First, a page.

website portfolioYou work hard for your clients, right? You’ve done great things for them, and you want to show that to prospective clients. Most importantly, you want to do that in a way that generates the most interest (read: leads) from these prospects. It can be a pretty daunting task starting from a blank slate. Fortunately for us and our clients, over the years we’ve developed some guiding principles that help us create website portfolios that look great and help close deals. Whether you’re just getting started or want to spruce up your existing site, the process below will help you improve upon what you have.

Step 1: Choose the Right Type of Projects

Show the type of work that you want more of. It seems so simple! So why is it forgotten so often? There are a few reasons, the first being that people are distracted by flashy things. Maybe flashy things are good for your portfolio - but maybe they aren’t. If you did one flashy project but aren’t looking for more of that type, don’t include it. The next reason this step is skipped is that the business doesn’t really have a clear picture of the type of work it does, and so the tendency is just to include everything. If this is you, you need to stop reading this post and do some serious thinking about what you offer (but make sure to bookmark it for later of course).

Step 2: Structure Your Portfolio to Look “Full”

The whole point of a portfolio is basically to say “We know what we’re doing, we’ve done it before, and here’s proof.” So it has to look like you actually have significant experience - it has to look full. There are ways to do this regardless of how many projects you have starting out.

If you have a smaller number of projects, consider a “case study” approach. In this type of portfolio, you can have just 3 or 4 past work examples that you have fleshed out so that there is actually quite a bit of content. You can use imagery, introduce the project goals, describe your solution and the results, and even include some comments from team members that worked on the project. This isn’t just fluff, it gives visitors a chance to see how you approach projects and work with clients.

With a large number of projects you have the opposite problem: How do I fit them all? Usually, our answer is: don’t. Select your top 10 pieces, or if you offer different services or products, pick at most 10 per service and include category filters for the user. However, no subcategories! Keep it as flat as possible. Showing less allows you to cherry pick the very best examples. If you want to impress visitors with the sheer number of projects completed, simply show that number (e.g. 250,000,000 burgers sold).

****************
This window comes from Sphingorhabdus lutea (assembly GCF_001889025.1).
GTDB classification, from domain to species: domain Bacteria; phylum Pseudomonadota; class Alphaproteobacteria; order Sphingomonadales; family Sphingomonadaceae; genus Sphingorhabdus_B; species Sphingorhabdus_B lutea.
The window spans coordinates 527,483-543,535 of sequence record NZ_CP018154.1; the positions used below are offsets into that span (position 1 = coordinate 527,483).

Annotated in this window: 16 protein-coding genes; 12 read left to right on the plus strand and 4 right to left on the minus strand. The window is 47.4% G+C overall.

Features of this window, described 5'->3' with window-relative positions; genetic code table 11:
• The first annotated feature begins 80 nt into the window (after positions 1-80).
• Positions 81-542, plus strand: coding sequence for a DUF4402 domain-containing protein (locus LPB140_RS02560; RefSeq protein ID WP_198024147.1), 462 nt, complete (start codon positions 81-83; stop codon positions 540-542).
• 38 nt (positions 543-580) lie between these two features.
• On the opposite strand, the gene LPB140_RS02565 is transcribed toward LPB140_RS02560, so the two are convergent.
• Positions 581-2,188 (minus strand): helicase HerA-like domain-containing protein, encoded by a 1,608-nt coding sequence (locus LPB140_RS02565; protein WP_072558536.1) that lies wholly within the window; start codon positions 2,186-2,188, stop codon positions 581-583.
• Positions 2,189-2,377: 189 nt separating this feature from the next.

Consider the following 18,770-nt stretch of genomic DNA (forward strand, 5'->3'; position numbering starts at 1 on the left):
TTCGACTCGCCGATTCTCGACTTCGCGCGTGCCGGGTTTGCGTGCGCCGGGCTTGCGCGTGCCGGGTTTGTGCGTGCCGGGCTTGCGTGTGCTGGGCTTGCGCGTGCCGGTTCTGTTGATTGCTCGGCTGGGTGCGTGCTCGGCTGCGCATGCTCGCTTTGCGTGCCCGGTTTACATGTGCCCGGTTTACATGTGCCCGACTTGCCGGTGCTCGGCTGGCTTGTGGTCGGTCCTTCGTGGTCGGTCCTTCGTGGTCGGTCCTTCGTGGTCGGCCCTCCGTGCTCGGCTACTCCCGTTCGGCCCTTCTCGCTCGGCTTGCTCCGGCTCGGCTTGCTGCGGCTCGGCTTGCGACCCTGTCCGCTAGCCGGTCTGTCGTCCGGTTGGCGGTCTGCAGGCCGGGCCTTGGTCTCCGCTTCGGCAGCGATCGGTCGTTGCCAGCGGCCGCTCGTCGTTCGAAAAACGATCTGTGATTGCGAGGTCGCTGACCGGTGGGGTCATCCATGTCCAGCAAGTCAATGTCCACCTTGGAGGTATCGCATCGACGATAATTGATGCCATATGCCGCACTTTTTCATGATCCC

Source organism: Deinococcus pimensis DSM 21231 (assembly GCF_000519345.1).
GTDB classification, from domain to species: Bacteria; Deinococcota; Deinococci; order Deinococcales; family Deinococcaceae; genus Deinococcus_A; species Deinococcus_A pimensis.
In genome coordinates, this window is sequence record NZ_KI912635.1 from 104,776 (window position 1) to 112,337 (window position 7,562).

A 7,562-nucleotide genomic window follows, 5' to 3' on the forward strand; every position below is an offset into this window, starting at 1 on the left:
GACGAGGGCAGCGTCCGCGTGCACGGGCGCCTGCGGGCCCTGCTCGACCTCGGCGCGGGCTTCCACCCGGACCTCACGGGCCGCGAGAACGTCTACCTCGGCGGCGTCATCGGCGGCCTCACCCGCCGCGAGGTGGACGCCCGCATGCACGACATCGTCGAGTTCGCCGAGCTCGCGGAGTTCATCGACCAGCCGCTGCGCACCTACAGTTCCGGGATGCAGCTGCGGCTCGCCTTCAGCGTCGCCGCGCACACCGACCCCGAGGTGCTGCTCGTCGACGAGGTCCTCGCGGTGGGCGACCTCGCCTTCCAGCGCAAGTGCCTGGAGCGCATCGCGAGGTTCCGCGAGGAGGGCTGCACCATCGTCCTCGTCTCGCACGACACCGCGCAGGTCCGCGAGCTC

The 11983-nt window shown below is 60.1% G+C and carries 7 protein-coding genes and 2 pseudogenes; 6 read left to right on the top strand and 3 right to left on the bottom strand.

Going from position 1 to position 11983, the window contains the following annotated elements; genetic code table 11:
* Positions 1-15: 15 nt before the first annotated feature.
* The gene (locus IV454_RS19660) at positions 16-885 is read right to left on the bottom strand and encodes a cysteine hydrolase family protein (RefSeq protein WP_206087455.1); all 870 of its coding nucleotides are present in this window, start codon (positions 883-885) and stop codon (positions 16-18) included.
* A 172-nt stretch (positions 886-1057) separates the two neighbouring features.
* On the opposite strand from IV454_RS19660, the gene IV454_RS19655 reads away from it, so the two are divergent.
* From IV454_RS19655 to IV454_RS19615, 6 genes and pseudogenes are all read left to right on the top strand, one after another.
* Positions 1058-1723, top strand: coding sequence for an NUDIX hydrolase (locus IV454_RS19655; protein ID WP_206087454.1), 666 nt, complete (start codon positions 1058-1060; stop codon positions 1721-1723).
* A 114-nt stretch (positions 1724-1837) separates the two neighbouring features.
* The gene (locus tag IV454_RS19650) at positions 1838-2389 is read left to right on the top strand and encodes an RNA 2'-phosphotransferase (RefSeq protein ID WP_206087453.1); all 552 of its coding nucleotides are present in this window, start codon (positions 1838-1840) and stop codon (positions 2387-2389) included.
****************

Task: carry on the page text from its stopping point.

Step 3: Include Social Proof

In a study by published in the Washington post ( http://online.wsj.com/news/articles/SB10001424052748704575304575296243891721972?mg=reno64-wsj&url=http%3A%2F%2Fonline.wsj.com%2Farticle%2FSB10001424052748704575304575296243891721972.html ) social proof was shown to be a more effective method of persuasion than saving money. I don’t know if you noticed, but people love money, so that’s huge. Social proof basically means showing that others value your work. Client testimonials are a common way of showing this, but if you have awards, star ratings from industry sites, associations with other known organizations, etc. they would all likely have a positive impact on conversion.

Step 4: Include a call-to-action

There are a surprising number of sites out there that do not include a next step for their visitors. Presumably if a visitor is browsing your portfolio (and you’ve followed all these steps) they are going to be enormously impressed - but people on the web are also fantastically lazy. Data has shown that clicking over to a contact page can be too much effort - having a contact form right there at the bottom of the portfolio piece can mean the difference between a lead or no lead.

Step 5: Design for Usability, not Flashiness

The temptation is to make the portfolio fancy because, hey, aren’t we supposed to be showing off here? Well, yes, and the best way to do that is a painless browsing experience, which many times is at odds with fancy navigation or animation that the visitor will be unfamiliar with. We’re all for creativity, but keep it straightforward here: this goes back to limiting to one level of categorization. More clicks, flashy animations, or confusing menus between your visitors and your work are just barriers to sales.

Step 6: Place your portfolio everywhere across the web

You’ve got your content on your site, but don’t stop there. Look for directory or social sites that cater to your industry. For example, houzz.com caters to the construction industry and we have several clients that have a great portfolios there. These are typically free or close to it and require minimal set up. Since you’ve done the work to put everything together, it should be easy enough to create these additional portfolios. Many of these types of sites also have rating systems, so if you do well you could earn some social proof for step 4, too.

Step 7, 8, 9, 10, etc.: Promote!

Now it’s time to promote the dickens out of your portfolio. That’s right, sharing isn’t just for articles, link to your portfolio or a particular entry when:

  • You launch your updated portfolio

  • You’ve just added a piece

  • A project you’ve done is relevant to a discussion

That’s good marketing: get the word out consistently and wherever relevant.

Remember that a portfolio that looks awesome might not be the most effective. The great thing about every one of the bits above is that they don’t require any more design or development resources - actually they often take. An effective portfolio simply requires more planning and thinking ahead. Imagine that.